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Old 01-29-2013, 06:33 PM   #1
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can nitrates get to high

I have had my system running now for a month. All my parameters have been holding firm now for 2 weeks. a week ago we added 4 blue/green chromis, 4 hermit crabs, 1 cleaner shrimp and one coral banded shrimp. My parameters didn't move at all.
I have a 30 gallon tank with lr and ls with 2 power heads in it.
my parameters are

ammonia 0
nitrites 0 and
nitrates 20-30
temp is 76-78
salinty is 1.025


everyone is happy, eating well and using the whole tank
my question is can nitrates get to high and if so what causes it and how does one lower them if necessary.
Thanks in advance.
Bill
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Old 01-29-2013, 06:43 PM   #2
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Yes, nitrates can get too high and become toxic for your fish. You want to do partial water changes to bring those down and also to reintroduce some off the stuff that gets used up in your saltwater. Usually having a high bio-load (too many fish), inadequate filtration and/or over feeding can lead to nitrate problems. Rotting food and/or detritus (poop) in the tank or filter are the usual suspects.
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Old 01-29-2013, 06:55 PM   #3
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thank you for the information. That is kind of what I figured and thought would have to happen if it does. As time goes on and as I read more, I am slowly understanding one concept. For every action there is a reaction and I am just wanting to be prepaired for whatever comes along.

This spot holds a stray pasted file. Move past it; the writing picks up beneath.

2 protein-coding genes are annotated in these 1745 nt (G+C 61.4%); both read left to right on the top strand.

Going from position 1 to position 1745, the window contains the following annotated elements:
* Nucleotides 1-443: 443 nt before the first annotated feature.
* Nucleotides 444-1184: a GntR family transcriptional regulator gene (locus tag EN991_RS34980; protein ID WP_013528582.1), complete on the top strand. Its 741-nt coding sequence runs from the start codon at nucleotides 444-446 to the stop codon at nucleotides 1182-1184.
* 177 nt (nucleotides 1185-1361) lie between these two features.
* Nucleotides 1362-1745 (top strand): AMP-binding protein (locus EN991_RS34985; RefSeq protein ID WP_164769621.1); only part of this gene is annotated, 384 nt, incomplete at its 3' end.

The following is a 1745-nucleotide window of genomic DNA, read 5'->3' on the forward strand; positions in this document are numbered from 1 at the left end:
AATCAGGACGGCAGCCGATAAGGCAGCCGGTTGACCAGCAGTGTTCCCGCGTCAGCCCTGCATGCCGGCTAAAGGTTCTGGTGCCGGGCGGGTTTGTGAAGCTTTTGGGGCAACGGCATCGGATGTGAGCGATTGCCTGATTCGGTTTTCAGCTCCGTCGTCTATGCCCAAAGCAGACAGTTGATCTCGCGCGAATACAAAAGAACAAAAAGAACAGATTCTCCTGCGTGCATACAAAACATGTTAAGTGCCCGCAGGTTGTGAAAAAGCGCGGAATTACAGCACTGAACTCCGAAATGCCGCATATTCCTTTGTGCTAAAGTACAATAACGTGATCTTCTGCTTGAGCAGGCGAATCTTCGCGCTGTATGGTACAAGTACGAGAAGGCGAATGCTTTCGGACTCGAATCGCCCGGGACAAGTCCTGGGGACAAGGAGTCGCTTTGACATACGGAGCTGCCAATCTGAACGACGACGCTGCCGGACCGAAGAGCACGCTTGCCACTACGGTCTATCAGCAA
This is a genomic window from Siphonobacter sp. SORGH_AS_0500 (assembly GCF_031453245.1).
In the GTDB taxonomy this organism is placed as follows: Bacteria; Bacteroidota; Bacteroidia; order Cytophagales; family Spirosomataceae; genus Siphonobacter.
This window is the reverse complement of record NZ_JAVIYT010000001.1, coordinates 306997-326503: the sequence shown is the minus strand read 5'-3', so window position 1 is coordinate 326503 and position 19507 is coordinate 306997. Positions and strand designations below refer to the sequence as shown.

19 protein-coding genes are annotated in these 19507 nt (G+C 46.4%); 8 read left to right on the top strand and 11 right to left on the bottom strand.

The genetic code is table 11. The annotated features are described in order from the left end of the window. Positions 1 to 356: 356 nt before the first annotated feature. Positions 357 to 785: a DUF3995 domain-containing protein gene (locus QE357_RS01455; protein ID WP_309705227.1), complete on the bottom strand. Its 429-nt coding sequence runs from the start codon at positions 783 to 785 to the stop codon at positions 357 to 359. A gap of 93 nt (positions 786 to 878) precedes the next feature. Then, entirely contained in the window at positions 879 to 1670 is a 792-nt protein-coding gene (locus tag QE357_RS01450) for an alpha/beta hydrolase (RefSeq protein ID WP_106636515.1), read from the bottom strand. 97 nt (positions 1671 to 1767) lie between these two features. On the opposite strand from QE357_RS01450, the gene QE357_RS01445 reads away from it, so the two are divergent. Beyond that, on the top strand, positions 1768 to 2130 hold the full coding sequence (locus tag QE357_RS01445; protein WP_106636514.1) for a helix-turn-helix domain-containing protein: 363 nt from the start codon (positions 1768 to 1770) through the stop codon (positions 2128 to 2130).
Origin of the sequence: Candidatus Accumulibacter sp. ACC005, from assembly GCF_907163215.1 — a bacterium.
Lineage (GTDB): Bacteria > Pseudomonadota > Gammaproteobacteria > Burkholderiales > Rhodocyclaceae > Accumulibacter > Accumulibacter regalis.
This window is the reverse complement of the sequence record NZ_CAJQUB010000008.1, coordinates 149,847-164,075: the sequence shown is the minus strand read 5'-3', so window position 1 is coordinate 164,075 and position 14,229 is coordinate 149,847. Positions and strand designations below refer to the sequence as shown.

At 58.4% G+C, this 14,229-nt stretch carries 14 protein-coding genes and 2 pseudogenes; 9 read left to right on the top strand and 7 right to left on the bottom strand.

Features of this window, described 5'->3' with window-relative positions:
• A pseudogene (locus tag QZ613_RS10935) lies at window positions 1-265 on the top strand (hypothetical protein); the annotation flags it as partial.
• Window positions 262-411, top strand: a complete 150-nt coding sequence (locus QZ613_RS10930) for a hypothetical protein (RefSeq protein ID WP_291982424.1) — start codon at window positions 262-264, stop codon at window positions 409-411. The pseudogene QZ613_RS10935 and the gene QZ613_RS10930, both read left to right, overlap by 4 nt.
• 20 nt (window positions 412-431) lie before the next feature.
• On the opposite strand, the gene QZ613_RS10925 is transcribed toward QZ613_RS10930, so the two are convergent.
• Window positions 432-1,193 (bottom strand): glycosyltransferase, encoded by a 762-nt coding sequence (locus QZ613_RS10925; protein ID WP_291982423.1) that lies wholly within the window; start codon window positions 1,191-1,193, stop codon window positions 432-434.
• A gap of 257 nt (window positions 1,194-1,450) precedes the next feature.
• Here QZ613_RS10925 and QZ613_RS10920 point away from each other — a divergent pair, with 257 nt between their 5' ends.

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Old 01-29-2013, 06:56 PM   #4
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what would you consider to high of nitrates?
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Old 01-29-2013, 07:18 PM   #5
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Your nitrates are on the high side. The closer to 0 the better. I start doing pwc at 5-10. Is your filtration adequate?
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Old 01-29-2013, 07:25 PM   #6
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now I am really confused I have been told that you want ammonia at 0, nitrites at 0, and nitrates between 10-20. I have read that as well on different sites. So where the heck should they be. I thought I was doing so well.
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Old 01-29-2013, 07:28 PM   #7
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Yes, closer to 0 is always better, but if it's a FOWLR, you don't need to be nearly as anal about it as you would with a reef tank with corals. Some inverts are a little more sensitive to nitrates than fish, so I'd try to keep it 15 or less.

EDIT: You posted just as I did...... Yes, you'd be fine in the 10-20 range, but I would keep 20 as your max, just to err on the side of caution.
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Old 01-29-2013, 07:30 PM   #8
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Ideally you always want zero ammonia and nitrites. After cycling, those should stay zero. Nitrates will rise, but you want as close to zero as possible, which is one of the reasons for doing partial water changes. Over 20 is where it can start to harm the fish.
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Old 01-29-2013, 07:39 PM   #9
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how long after a water change should one leave before retesting ones parameters
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Old 01-29-2013, 07:41 PM   #10
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I'd give it about 15-30 minutes.
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